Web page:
In the Q&A there was discussion about whether some visualisations are only beautiful; nothing more than illustrations that add a bit of colour without clarifying anything—or in the worst case, even misrepresent the story. The latter case aside, I’d say visual variation is a legitimate end in itself. There’s nothing wrong with being pretty.

Still, it’s also the case that the best infographics work as an integral part of the story, and can bring out new insight. Design is being used here as part of the storytelling process. In the current Age of Skim Reading, the infographic is the story for many readers.

Which came first, the design or the content?
Which brings us to web templating and digital magazines.

Web template design is done before the content has turned up. The design is a bucket that gets filled with content. So there’s no real relationship between the design and the content; the design is not part of the story, merely part of the brand.

Most magazines, otoh, are designed around the content. Sure, there will be brand assets, master grids, baselines and so forth that get reused continually; but the design for each set of pages essentially starts with a blank slate and the story. The finished product is a story told with a mix of words and design.

There are pros and cons to each approach. Templating is highly scaleable. It has low production overheads once the templates have been created, so fits better into a tight production schedule. It deals better with distribution to multiple channels and devices; for each template A you can have (say) a matching mobile template A*.

But templates have to be “content-proof”, so that they don’t blow up when they encounter unexpected content; this is a really big constraint in practice. Templates don’t relate to the particular content of any story. And obviously they tend to look a bit “same-y”. All in all: an inferior user experience.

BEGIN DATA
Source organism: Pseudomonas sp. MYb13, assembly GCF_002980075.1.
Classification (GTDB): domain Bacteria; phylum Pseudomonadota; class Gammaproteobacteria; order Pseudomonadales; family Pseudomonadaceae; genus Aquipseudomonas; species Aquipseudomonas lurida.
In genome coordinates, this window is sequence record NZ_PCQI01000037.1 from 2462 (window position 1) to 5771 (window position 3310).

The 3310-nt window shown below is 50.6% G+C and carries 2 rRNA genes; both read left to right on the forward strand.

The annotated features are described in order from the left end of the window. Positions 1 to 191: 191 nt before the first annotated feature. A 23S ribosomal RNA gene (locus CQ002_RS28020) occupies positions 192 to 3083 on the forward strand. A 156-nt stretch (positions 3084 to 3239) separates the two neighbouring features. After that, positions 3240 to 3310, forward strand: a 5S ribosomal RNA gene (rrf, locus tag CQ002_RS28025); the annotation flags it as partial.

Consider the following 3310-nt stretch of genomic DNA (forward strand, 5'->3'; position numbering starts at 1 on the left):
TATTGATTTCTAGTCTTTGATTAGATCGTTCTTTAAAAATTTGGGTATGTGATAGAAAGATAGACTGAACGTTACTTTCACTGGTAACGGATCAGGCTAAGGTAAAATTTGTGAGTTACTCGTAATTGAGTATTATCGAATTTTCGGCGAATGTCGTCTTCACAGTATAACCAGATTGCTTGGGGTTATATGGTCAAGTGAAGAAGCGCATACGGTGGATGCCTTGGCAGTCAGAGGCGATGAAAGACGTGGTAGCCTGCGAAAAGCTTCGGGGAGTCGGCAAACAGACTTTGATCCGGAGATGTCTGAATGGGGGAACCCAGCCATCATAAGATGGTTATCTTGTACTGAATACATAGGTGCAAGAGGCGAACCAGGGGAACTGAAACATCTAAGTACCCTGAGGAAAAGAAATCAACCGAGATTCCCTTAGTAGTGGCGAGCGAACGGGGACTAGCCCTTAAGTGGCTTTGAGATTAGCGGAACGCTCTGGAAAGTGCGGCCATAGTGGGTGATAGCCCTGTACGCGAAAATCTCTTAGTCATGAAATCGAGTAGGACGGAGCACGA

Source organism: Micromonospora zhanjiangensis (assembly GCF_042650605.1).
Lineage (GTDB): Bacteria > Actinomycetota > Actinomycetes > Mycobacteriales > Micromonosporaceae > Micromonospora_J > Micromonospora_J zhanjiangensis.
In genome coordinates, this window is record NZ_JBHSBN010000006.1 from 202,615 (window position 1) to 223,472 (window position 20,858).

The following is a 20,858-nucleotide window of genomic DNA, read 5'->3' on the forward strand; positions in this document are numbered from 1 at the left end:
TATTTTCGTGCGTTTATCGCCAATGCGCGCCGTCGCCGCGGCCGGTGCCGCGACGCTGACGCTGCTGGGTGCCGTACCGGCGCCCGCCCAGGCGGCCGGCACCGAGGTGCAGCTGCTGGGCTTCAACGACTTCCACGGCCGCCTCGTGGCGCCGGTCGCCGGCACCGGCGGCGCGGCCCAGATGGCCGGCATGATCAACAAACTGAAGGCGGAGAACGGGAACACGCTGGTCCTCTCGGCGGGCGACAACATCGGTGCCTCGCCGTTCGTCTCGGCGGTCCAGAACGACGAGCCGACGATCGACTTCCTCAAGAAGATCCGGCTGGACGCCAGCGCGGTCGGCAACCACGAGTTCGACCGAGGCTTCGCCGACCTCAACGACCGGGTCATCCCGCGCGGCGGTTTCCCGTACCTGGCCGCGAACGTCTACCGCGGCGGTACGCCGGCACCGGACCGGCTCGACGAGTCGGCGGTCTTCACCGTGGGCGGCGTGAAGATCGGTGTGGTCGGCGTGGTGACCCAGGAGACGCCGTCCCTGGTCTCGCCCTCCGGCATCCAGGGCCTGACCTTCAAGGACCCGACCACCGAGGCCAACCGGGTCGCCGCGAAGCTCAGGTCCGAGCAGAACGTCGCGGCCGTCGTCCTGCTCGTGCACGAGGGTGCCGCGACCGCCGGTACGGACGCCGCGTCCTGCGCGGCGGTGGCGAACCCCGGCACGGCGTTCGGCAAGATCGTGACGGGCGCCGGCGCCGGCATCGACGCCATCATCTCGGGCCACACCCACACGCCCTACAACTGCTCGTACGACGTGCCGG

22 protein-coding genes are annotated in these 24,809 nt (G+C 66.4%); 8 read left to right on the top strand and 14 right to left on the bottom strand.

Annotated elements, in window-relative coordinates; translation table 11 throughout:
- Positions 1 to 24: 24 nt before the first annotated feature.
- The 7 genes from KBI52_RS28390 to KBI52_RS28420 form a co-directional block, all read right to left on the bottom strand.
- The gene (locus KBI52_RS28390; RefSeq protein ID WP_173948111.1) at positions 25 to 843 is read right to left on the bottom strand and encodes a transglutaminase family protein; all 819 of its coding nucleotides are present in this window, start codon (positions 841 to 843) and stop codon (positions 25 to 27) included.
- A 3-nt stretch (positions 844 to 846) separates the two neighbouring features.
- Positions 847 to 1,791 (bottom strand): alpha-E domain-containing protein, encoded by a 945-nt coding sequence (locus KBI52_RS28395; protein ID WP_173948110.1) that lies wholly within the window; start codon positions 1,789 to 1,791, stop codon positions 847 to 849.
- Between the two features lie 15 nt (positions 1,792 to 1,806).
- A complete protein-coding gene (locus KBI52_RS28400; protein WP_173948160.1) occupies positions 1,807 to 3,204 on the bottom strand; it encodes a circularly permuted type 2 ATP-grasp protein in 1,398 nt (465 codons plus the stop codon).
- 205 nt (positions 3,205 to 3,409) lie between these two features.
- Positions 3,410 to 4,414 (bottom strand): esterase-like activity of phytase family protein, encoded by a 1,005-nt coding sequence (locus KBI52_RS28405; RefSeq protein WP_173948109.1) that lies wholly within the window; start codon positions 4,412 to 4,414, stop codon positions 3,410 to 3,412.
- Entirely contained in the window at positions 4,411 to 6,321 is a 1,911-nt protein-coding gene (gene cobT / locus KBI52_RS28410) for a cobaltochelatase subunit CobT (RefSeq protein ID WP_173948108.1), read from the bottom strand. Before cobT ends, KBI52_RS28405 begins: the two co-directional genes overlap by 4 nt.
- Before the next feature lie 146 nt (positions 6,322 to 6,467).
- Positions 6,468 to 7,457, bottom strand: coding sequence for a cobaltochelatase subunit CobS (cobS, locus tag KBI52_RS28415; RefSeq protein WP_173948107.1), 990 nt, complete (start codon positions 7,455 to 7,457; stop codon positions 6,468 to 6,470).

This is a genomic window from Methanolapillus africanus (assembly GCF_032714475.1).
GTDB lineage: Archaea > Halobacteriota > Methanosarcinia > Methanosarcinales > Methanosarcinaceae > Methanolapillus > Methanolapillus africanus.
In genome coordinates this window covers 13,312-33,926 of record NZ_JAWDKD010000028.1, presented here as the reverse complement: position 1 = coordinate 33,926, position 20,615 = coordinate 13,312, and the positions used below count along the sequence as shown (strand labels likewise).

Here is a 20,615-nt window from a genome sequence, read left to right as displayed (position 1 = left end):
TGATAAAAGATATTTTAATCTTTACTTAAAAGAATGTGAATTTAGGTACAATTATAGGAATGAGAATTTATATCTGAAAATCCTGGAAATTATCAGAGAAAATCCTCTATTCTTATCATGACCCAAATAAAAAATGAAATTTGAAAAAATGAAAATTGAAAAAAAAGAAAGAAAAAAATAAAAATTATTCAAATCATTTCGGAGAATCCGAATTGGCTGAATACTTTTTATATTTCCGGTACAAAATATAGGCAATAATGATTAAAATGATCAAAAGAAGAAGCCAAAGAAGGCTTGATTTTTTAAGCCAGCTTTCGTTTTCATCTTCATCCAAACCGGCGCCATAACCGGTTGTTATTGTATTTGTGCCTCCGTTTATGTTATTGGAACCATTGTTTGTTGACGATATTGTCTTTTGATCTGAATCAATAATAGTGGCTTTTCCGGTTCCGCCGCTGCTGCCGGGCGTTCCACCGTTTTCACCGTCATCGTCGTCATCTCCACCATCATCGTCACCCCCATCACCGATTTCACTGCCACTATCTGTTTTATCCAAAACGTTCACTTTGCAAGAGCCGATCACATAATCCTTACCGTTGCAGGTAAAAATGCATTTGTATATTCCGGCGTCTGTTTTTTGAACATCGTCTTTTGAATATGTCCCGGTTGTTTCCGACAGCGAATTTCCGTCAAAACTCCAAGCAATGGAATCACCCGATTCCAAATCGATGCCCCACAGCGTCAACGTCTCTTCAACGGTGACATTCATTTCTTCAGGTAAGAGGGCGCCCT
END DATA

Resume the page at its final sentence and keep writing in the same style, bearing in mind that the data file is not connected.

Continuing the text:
So this is the hard problem for digital magazines: is it possible to design content in a way that 1) can work across channels, and 2) can be done quickly enough and cost effectively enough to be viable.

Magazine options
Some people think magazines ought to just get with the programme, and adopt the web design paradigm so that their content can be easily pushed out to whatever digital channels are appropriate. This needn’t be as limited as it sounds. Your templates don’t have to be dumb buckets; you can make them pretty smart, so they introspect the content and format accordingly. It’s still lossy though; you’re still decoupling the design process from the storytelling.

Come to think of it, that decoupling is what in the CMS world we call “separation of content from presentation”, and it’s generally thought of it as a Good Thing. Is that a shibboleth we need to abolish in the magazine world? For search indexing etc, maybe it’s enough that it can be separated, after the fact.

Meanwhile, Adobe and Woodwing are building iPad-oriented solutions based around InDesign, the magazine publisher’s weapon of choice. This is a high-fidelity approach, which follows exactly the same design process as print. Which means it’s quite time intensive, and requires new design work for each device aspect ratio/orientation. Not to mention that the only way that they’ve found to make this non-lossy to date is to, er, bake the pages out as images… There’s talk about “adaptive design” and generating HTML5 in future releases. The truth is that a transition from InDesign to HTML (5 or otherwise) is likely to be quite lossy for the foreseeable future. Being a bit elastic is precisely one of HTML’s great strengths.